October 20 2018

Performing Bodies in the Classroom: Multiple Identities and (Mis)Recognition

by Heike Peckruhn, Iliff School of Theology, University of Denver

Image: Plate XXX (Byzantine No. 3), The Grammar of Ornament by Owens Jones (1868; scanned from the 1910 reprint) London: Bernard Quaritch, via http://digital.library.wisc.edu/1711.dl/DLDecArts.GramOrnJones.

We are bodies, and we engage with the world as such. In the classroom, to bodily engage with our peers, instructors, and the course content is neither simply a possibility nor an interesting method. We are bodies learning. And the crucial question presented to me then is how to consider bodies in our classroom space as the essential element of our pedagogical practice and teaching of critical analysis. Resources on practices for critical, social justice-orientated pedagogies take embodied diversity in the classroom seriously, though it seems to me that there is an underlying assumption that embodied identity markers—my race, my gender, my abilities, for example—will always be perceived in the same, or at least similar and somewhat predictable, ways. The pedagogical literature addressing diversities in the classroom often offers teaching strategies that presume a static connection between certain identity markers, especially those associated with marginalization, and the perception of and reaction to those marginalized identities. 

In a course I am coteaching with a male colleague, the class has an intense discussion that leads to a back and forth between me and a student, “John.” John cuts me off and redirects the conversation to give the floor to another student. And I am thinking, “I just got shushed! By a white male nonetheless!” In the moment, the “obvious” read I have on the situation is this: white male John undermines me, brown female queer teacher—something that he “of course” would never do to my senior straight male coteacher. 

I tend to think of myself as embodying multiple intersecting identities—brown, foreigner, queer, female. But what if my self-perception, my go-to sense of self that is made up of many intersecting markers, is not how I am always or most often perceived and responded to by my students? In literature and faculty lounges, pedagogical counsel for non-hetero-male-white-normative teachers assumes that students’ resistant behaviors are at least in part traceable to their instructors’ embodiment of minority identity boxes (i.e., teaching while brown, Black, female, genderqueer, etc.).1 In other words, a brown teacher is always experienced as brown and “means something” as a brown teacher, a female teacher as female, a queer teacher as queer. And as these various identities intersect in ourselves when we experience challenges posed to us by students, we tend to explain those challenges by tracing them to our identity markers that tend to be marginalized. So of course a situation emerged because I am female, brown, and queer.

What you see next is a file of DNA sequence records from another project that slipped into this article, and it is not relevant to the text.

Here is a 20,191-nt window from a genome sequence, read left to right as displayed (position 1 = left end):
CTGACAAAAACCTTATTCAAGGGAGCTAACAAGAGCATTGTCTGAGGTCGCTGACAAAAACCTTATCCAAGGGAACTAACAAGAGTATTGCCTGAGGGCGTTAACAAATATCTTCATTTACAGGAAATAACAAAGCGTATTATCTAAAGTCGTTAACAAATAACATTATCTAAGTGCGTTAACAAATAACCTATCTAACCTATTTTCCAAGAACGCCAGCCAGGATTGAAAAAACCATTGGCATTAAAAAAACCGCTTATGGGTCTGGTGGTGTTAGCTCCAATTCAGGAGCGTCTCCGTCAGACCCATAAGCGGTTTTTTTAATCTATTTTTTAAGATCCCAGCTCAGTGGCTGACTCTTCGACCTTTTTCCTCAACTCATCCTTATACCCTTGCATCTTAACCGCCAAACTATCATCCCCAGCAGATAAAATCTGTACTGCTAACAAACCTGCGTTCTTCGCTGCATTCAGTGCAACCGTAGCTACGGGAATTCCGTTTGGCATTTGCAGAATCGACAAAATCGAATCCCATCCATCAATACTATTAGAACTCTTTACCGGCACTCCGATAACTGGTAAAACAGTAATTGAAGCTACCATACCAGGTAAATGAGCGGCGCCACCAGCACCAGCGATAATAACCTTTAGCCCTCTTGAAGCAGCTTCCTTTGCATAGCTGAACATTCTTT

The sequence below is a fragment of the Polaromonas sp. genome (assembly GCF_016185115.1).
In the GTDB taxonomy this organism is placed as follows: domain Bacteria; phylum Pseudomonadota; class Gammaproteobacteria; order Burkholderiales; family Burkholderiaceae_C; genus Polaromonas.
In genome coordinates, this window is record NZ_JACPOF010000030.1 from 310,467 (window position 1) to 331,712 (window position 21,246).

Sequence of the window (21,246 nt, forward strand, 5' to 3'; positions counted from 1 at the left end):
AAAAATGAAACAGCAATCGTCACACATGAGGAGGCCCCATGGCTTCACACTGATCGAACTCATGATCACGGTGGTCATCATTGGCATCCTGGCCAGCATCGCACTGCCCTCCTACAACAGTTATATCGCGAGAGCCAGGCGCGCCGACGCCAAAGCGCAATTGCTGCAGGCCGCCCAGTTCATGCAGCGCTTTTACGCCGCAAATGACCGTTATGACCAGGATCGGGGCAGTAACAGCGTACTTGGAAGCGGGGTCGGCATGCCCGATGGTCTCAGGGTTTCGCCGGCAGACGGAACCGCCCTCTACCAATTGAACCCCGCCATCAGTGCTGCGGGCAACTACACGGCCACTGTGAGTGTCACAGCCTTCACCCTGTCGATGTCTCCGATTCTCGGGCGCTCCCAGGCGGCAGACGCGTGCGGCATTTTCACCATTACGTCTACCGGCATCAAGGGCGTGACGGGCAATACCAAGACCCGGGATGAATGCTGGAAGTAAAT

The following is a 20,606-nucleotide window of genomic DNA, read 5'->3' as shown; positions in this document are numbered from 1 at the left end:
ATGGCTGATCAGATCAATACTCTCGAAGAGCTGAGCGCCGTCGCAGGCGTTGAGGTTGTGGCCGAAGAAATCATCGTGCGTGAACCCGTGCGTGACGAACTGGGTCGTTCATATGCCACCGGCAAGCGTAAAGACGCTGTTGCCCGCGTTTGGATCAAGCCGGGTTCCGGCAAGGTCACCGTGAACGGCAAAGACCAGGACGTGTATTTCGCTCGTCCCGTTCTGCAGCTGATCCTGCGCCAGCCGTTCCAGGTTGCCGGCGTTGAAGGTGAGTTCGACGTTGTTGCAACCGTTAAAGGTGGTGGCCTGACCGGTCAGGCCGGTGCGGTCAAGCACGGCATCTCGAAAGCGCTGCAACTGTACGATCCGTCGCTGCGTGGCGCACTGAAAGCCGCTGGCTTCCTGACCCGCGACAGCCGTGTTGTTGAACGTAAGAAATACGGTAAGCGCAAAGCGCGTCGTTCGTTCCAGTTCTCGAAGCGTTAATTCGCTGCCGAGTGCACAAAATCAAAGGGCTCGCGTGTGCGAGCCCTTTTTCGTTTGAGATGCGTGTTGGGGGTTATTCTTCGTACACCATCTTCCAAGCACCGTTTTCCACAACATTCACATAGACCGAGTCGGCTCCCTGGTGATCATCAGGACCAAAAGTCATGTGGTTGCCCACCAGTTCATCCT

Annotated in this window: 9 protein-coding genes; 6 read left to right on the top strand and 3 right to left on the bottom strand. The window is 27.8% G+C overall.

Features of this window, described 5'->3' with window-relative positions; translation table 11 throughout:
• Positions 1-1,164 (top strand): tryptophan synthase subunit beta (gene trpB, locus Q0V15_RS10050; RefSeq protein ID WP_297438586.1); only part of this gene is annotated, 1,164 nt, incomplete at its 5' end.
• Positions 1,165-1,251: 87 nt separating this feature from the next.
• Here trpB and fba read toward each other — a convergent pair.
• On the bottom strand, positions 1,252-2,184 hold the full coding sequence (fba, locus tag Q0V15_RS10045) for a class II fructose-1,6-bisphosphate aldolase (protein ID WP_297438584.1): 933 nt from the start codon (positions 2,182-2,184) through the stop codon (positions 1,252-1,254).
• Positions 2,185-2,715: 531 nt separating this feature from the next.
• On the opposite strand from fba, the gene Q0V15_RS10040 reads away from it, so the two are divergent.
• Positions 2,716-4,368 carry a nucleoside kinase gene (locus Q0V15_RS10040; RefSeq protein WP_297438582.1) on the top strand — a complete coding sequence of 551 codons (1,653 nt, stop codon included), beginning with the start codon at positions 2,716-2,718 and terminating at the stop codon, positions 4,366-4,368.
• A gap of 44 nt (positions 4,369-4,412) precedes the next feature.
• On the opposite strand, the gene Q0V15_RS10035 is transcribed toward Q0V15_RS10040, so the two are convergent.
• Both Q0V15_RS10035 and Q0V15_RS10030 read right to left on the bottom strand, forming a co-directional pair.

Ironically, this assumption is complicated by scholarly works regarding intersectionality, multiplicity, and fluid relational becoming—the very kind of works that challenge rigid perceptions of identity and their meaning in the first place. Relating to each other in the classroom is not simply a process of corresponding (self) perceptions and interpretations of our bodily presence and performance. If identities appear through the body, it is because they are performative: they are socially constituted, contextual, and only appear to be fixed or mapped onto the body. To expect then that my self-perception always corresponds to how I am actually perceived and treated would be to fall back on a fixed and stable conception of identity. Further, it might also reveal a firm attachment to my favorite marginalized identity category. It certainly is necessary, in theory and practice, to know how my identity is constructed and how I come to “mean something” in daily interactions. Subtle microaggressions as well as blatant violations of bodily integrity and agency are often directed at me and others because of the ways we embody that which is consistently marginalized socially.